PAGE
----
So, here’s how it works: it’s basically Guitar Hero with a real guitar. My computer has a built-in mic, which listens to the sounds and identifies if I’ve hit the right notes. On the screen, it actually looks a lot like Guitar Hero, showing you the upcoming notes that you need to play. It uses strings and colors and numbers in a very clear way that makes it easy to know which strings to hold down, how to form a chord, and how to strum or pick.

I find myself drawn to playing it every day and I’m actually learning the guitar. I can play really simple melodies now without the game on at all, which is farther than I’ve ever made it in learning the guitar.

It’s free to try it and very highly recommended.

12. Ralph Waldo Emerson on today and tomorrow

“Finish each day and be done with it. You have done what you could do. Some blunders and absurdities no doubt crept in; forget them as soon as you can. Tomorrow is a new day. You shall begin it serenely and with too high a spirit to be encumbered with your old nonsense.” – Ralph Waldo Emerson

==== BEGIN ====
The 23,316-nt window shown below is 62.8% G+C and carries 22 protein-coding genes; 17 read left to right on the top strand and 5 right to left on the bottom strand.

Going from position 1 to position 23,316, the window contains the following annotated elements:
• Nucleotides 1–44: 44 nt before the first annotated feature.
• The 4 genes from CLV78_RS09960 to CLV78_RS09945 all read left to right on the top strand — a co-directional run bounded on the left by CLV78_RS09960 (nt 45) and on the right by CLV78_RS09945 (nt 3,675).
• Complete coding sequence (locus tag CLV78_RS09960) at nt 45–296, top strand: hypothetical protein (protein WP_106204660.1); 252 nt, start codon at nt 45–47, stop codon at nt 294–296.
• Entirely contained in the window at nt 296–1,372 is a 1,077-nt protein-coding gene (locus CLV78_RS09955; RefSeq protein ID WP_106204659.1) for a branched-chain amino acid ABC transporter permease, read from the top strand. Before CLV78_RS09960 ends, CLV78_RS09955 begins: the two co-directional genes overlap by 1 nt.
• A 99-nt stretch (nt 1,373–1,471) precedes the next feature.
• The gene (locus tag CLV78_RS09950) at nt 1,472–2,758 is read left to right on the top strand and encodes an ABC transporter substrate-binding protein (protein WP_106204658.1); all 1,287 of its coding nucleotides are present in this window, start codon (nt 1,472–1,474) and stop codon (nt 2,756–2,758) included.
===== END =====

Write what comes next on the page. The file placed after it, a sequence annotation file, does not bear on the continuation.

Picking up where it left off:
You’re going to mess up every single day. You can either obsess on those mistakes and use them to convince yourself that you’ll never succeed, or you can look at them as tools to teach yourself how to be better tomorrow.

You have that choice, every single day.

But if you take one thing away from that choice, let it be this: you are not a failure. Making mistakes does not make you a failure. Making mistakes makes you human.

And since you’re going to make mistakes anyway, you might as well use them as lessons for the future.